Sprint (US telecomms provider) sacks customers who complain

Seth Godin notes that Sprint ( a US broadband/telecomms company) is terminating the contracts of customers who call customer service with problems too frequently.

Basically, those who call in frequently have a month’s notice, don’t have to pay their balance and get ported for free to another provider.

The debate boils down to:

  • These 1,000 customers will “never be happy” with Sprint, and are probably costing more to service than they are generating in revenue, so Sprint is justified (and should have sacked them sooner).
  • These 1,000 customers are already brand saboteurs, expensive ones, so how much worse can they hurt your brand? 
  • On the other hand, what if you could transform these consumers into happy customers? Hiistory suggests that converted unbelievers make the most powerful fanatics.
  • And on the apocryphal third hand, for those who just scan the news or the soundbyte – Sprint = the company that doesn’t give a sh*t.  How bad is that for your brand?

Seth boils my entire profession into a beautiful sound byte:  “Hire nice people and attract satisfiable, gabby customers. Why not?”  He goes further and says why not fire the customers who you *do* satisfy and don’t evangelise for you?

 The same could be said to be true for employees and the old management consultant mantra — “If you can’t change your people, change your people.”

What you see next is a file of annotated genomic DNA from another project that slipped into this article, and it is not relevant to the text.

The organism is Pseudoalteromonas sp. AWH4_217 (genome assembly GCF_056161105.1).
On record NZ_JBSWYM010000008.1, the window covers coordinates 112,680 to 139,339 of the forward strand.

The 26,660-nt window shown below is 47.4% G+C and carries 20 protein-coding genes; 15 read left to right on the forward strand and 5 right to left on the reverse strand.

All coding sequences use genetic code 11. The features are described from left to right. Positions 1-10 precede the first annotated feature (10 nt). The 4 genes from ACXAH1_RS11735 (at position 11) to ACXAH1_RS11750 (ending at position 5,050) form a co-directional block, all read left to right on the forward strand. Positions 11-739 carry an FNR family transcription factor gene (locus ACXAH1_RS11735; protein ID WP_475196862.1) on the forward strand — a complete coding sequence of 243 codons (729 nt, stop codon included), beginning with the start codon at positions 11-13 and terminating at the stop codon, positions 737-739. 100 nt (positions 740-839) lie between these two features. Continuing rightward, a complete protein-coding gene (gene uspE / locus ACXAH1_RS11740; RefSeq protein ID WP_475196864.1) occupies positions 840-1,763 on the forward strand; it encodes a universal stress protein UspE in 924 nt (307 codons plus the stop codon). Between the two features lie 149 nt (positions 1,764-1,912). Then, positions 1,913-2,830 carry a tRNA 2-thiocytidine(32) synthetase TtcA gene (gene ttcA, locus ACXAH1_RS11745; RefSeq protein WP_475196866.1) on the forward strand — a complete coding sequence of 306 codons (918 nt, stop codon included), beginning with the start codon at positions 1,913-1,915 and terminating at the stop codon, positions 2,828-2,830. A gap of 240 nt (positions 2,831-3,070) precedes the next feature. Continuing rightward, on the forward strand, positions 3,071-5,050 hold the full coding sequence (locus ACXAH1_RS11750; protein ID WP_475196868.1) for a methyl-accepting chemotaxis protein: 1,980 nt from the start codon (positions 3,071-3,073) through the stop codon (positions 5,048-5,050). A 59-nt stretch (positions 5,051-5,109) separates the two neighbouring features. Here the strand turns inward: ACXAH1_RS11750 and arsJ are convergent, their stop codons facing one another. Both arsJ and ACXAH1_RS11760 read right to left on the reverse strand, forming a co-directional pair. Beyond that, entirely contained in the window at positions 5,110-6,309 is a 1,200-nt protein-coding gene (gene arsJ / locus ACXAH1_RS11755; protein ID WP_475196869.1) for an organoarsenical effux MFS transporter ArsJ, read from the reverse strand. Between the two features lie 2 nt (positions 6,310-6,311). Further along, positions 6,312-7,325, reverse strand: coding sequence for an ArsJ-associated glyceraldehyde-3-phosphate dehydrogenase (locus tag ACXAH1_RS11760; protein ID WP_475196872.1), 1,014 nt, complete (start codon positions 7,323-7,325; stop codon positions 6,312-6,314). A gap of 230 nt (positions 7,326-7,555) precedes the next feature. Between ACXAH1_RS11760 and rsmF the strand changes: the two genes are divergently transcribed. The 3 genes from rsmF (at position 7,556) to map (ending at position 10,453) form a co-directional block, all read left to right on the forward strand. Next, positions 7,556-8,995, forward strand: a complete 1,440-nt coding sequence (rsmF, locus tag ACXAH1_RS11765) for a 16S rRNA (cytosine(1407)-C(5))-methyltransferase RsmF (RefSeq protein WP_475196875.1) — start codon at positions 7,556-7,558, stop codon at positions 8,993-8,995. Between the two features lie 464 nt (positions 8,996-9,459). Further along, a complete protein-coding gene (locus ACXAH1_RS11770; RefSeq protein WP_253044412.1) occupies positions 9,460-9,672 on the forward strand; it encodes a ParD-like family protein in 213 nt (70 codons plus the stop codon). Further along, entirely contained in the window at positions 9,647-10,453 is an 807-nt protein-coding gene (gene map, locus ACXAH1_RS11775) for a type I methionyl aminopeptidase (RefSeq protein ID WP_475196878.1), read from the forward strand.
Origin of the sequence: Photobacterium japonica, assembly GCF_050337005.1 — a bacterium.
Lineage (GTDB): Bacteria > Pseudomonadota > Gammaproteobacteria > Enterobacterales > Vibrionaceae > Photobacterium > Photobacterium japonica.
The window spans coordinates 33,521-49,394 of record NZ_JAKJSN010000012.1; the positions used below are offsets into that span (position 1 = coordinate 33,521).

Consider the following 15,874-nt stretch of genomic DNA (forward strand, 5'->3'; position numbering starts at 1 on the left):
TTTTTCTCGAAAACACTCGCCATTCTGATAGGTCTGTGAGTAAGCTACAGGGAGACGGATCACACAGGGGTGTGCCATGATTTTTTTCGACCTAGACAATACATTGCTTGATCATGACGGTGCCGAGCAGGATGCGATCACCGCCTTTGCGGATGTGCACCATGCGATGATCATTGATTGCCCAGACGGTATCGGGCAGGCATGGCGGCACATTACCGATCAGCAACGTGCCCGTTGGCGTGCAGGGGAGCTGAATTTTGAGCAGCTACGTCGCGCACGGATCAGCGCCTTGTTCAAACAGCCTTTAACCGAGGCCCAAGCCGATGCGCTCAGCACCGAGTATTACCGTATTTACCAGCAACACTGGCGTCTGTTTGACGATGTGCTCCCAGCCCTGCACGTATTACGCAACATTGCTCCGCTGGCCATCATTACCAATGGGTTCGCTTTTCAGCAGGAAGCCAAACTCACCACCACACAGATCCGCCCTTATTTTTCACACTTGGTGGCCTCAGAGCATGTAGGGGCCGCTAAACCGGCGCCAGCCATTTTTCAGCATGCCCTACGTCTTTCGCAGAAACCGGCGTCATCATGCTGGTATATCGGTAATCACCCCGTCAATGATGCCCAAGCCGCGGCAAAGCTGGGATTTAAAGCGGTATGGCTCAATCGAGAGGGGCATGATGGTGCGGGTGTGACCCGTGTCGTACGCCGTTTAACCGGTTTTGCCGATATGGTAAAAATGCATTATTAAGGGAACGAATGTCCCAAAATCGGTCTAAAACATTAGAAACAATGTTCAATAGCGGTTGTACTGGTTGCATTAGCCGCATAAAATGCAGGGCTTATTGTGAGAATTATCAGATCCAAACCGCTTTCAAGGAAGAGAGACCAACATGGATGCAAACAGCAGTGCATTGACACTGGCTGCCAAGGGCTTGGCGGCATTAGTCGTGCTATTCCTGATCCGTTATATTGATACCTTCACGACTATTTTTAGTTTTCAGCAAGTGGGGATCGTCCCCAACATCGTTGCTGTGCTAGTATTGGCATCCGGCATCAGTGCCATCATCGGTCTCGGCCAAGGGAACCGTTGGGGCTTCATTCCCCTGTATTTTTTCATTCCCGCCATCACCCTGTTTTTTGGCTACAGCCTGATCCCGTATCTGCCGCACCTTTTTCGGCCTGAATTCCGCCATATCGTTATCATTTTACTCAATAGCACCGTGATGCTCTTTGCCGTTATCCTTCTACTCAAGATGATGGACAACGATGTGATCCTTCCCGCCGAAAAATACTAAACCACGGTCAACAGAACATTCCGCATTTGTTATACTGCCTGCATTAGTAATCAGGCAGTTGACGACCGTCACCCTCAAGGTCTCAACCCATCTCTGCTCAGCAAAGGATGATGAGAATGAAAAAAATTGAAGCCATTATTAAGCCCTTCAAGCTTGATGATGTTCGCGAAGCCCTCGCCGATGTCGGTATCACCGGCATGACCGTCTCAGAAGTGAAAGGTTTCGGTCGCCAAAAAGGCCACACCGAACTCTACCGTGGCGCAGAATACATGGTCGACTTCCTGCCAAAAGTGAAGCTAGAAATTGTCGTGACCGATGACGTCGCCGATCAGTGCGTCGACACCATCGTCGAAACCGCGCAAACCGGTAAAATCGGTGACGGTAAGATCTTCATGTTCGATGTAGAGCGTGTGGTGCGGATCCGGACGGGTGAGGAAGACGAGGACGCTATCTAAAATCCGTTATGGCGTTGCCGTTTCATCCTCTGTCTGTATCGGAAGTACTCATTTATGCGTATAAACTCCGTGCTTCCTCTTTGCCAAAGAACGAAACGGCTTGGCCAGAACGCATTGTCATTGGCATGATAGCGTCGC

Mathematically, and from a short-term commercial perspective, I have to say Godin is right.  Negative customers who are “actively” negative will almost always spread more discord and word of mouth mayhem than happy customers who expect you to deliver on your promise as a matter of course and will only evangelise if you go the extra mile for them.

From a long term commercial perspective … he may also be right.  I suppose it depends on the amount of goodwill the Sprint brand has to “trade off” … which alas looks like it’s not much (about 50% satisfaction).

Seth finally adds that Sprint should get serious about satisfying its other customers, rather than firing the tiny few who are problematic.

Maybe we are moving ever more swiftly into CFO-led brand management.  Could that possibly be a good thing?

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